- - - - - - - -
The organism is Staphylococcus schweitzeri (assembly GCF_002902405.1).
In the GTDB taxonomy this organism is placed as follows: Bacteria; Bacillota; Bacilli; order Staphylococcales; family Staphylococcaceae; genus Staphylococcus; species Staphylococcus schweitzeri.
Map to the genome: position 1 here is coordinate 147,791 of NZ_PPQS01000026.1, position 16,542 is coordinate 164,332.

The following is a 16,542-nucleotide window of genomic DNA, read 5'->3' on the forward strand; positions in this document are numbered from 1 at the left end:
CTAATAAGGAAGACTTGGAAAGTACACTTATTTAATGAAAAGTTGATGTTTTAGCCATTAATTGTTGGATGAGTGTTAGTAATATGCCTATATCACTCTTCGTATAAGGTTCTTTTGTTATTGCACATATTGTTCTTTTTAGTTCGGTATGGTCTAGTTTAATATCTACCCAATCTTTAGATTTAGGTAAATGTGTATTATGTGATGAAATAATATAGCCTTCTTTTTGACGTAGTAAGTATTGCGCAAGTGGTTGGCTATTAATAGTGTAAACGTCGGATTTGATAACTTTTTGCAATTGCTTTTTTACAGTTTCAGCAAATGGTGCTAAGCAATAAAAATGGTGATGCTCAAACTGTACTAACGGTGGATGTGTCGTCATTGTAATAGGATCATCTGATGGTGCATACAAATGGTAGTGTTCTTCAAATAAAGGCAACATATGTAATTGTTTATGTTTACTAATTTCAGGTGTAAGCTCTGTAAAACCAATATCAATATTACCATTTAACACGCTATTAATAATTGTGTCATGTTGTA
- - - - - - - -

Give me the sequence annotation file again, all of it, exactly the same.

The organism is Staphylococcus schweitzeri (assembly GCF_002902405.1).
In the GTDB taxonomy this organism is placed as follows: Bacteria; Bacillota; Bacilli; order Staphylococcales; family Staphylococcaceae; genus Staphylococcus; species Staphylococcus schweitzeri.
Map to the genome: position 1 here is coordinate 147,791 of NZ_PPQS01000026.1, position 16,542 is coordinate 164,332.

The following is a 16,542-nucleotide window of genomic DNA, read 5'->3' on the forward strand; positions in this document are numbered from 1 at the left end:
CTAATAAGGAAGACTTGGAAAGTACACTTATTTAATGAAAAGTTGATGTTTTAGCCATTAATTGTTGGATGAGTGTTAGTAATATGCCTATATCACTCTTCGTATAAGGTTCTTTTGTTATTGCACATATTGTTCTTTTTAGTTCGGTATGGTCTAGTTTAATATCTACCCAATCTTTAGATTTAGGTAAATGTGTATTATGTGATGAAATAATATAGCCTTCTTTTTGACGTAGTAAGTATTGCGCAAGTGGTTGGCTATTAATAGTGTAAACGTCGGATTTGATAACTTTTTGCAATTGCTTTTTTACAGTTTCAGCAAATGGTGCTAAGCAATAAAAATGGTGATGCTCAAACTGTACTAACGGTGGATGTGTCGTCATTGTAATAGGATCATCTGATGGTGCATACAAATGGTAGTGTTCTTCAAATAAAGGCAACATATGTAATTGTTTATGTTTACTAATTTCAGGTGTAAGCTCTGTAAAACCAATATCAATATTACCATTTAACACGCTATTAATAATTGTGTCATGTTGTA